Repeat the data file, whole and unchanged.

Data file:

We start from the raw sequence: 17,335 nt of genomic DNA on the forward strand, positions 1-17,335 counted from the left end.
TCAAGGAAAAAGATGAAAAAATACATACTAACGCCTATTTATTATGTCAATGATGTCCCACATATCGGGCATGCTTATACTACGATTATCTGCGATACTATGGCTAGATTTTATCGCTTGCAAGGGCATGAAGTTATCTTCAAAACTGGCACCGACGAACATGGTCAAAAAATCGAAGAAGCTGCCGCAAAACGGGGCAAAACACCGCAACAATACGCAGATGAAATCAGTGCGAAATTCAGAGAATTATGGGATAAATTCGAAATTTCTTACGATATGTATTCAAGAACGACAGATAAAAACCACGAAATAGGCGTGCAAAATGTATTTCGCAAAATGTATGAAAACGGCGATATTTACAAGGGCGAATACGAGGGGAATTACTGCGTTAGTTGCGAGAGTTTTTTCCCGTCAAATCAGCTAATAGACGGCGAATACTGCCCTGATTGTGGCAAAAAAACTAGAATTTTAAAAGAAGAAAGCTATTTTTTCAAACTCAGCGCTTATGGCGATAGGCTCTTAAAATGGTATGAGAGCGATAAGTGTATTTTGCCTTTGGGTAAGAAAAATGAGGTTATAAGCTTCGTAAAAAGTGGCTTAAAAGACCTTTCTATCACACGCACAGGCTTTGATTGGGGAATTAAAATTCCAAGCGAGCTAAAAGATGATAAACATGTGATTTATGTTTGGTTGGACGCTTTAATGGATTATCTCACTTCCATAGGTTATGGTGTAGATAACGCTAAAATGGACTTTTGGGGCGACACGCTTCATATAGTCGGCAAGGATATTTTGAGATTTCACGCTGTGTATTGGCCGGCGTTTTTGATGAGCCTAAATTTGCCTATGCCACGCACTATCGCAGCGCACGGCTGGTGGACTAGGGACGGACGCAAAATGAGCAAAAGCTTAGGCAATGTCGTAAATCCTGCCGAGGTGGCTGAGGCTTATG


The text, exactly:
We start from the raw sequence: 17,335 nt of genomic DNA on the forward strand, positions 1-17,335 counted from the left end.
TCAAGGAAAAAGATGAAAAAATACATACTAACGCCTATTTATTATGTCAATGATGTCCCACATATCGGGCATGCTTATACTACGATTATCTGCGATACTATGGCTAGATTTTATCGCTTGCAAGGGCATGAAGTTATCTTCAAAACTGGCACCGACGAACATGGTCAAAAAATCGAAGAAGCTGCCGCAAAACGGGGCAAAACACCGCAACAATACGCAGATGAAATCAGTGCGAAATTCAGAGAATTATGGGATAAATTCGAAATTTCTTACGATATGTATTCAAGAACGACAGATAAAAACCACGAAATAGGCGTGCAAAATGTATTTCGCAAAATGTATGAAAACGGCGATATTTACAAGGGCGAATACGAGGGGAATTACTGCGTTAGTTGCGAGAGTTTTTTCCCGTCAAATCAGCTAATAGACGGCGAATACTGCCCTGATTGTGGCAAAAAAACTAGAATTTTAAAAGAAGAAAGCTATTTTTTCAAACTCAGCGCTTATGGCGATAGGCTCTTAAAATGGTATGAGAGCGATAAGTGTATTTTGCCTTTGGGTAAGAAAAATGAGGTTATAAGCTTCGTAAAAAGTGGCTTAAAAGACCTTTCTATCACACGCACAGGCTTTGATTGGGGAATTAAAATTCCAAGCGAGCTAAAAGATGATAAACATGTGATTTATGTTTGGTTGGACGCTTTAATGGATTATCTCACTTCCATAGGTTATGGTGTAGATAACGCTAAAATGGACTTTTGGGGCGACACGCTTCATATAGTCGGCAAGGATATTTTGAGATTTCACGCTGTGTATTGGCCGGCGTTTTTGATGAGCCTAAATTTGCCTATGCCACGCACTATCGCAGCGCACGGCTGGTGGACTAGGGACGGACGCAAAATGAGCAAAAGCTTAGGCAATGTCGTAAATCCTGCCGAGGTGGCTGAGGCTTATG